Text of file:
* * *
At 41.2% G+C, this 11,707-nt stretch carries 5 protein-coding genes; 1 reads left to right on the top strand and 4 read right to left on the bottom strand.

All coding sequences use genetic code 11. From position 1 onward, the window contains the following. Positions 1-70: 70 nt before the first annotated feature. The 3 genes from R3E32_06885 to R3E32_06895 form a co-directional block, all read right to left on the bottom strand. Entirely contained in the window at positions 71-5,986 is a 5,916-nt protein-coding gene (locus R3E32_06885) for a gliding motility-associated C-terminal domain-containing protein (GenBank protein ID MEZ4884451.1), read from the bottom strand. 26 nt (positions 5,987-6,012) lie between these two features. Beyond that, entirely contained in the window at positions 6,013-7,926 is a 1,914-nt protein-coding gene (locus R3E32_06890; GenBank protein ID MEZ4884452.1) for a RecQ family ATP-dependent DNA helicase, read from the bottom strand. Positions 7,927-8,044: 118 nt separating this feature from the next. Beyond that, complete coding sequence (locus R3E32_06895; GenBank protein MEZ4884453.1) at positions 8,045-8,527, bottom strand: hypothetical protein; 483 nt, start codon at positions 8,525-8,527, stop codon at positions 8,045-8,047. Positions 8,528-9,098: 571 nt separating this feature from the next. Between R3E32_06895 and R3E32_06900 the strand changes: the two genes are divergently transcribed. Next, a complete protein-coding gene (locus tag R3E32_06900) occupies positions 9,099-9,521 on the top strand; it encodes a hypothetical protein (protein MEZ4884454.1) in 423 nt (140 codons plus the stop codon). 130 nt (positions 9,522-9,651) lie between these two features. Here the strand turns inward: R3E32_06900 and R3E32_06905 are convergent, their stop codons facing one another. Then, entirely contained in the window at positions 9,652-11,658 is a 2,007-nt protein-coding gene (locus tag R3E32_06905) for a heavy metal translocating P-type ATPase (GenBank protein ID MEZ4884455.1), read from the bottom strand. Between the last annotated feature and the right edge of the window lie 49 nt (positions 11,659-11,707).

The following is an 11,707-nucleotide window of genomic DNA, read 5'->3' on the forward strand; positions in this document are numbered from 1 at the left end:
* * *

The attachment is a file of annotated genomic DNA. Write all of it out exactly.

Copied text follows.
At 41.2% G+C, this 11,707-nt stretch carries 5 protein-coding genes; 1 reads left to right on the top strand and 4 read right to left on the bottom strand.

All coding sequences use genetic code 11. From position 1 onward, the window contains the following. Positions 1-70: 70 nt before the first annotated feature. The 3 genes from R3E32_06885 to R3E32_06895 form a co-directional block, all read right to left on the bottom strand. Entirely contained in the window at positions 71-5,986 is a 5,916-nt protein-coding gene (locus R3E32_06885) for a gliding motility-associated C-terminal domain-containing protein (GenBank protein ID MEZ4884451.1), read from the bottom strand. 26 nt (positions 5,987-6,012) lie between these two features. Beyond that, entirely contained in the window at positions 6,013-7,926 is a 1,914-nt protein-coding gene (locus R3E32_06890; GenBank protein ID MEZ4884452.1) for a RecQ family ATP-dependent DNA helicase, read from the bottom strand. Positions 7,927-8,044: 118 nt separating this feature from the next. Beyond that, complete coding sequence (locus R3E32_06895; GenBank protein MEZ4884453.1) at positions 8,045-8,527, bottom strand: hypothetical protein; 483 nt, start codon at positions 8,525-8,527, stop codon at positions 8,045-8,047. Positions 8,528-9,098: 571 nt separating this feature from the next. Between R3E32_06895 and R3E32_06900 the strand changes: the two genes are divergently transcribed. Next, a complete protein-coding gene (locus tag R3E32_06900) occupies positions 9,099-9,521 on the top strand; it encodes a hypothetical protein (protein MEZ4884454.1) in 423 nt (140 codons plus the stop codon). 130 nt (positions 9,522-9,651) lie between these two features. Here the strand turns inward: R3E32_06900 and R3E32_06905 are convergent, their stop codons facing one another. Then, entirely contained in the window at positions 9,652-11,658 is a 2,007-nt protein-coding gene (locus tag R3E32_06905) for a heavy metal translocating P-type ATPase (GenBank protein ID MEZ4884455.1), read from the bottom strand. Between the last annotated feature and the right edge of the window lie 49 nt (positions 11,659-11,707).

The following is an 11,707-nucleotide window of genomic DNA, read 5'->3' on the forward strand; positions in this document are numbered from 1 at the left end: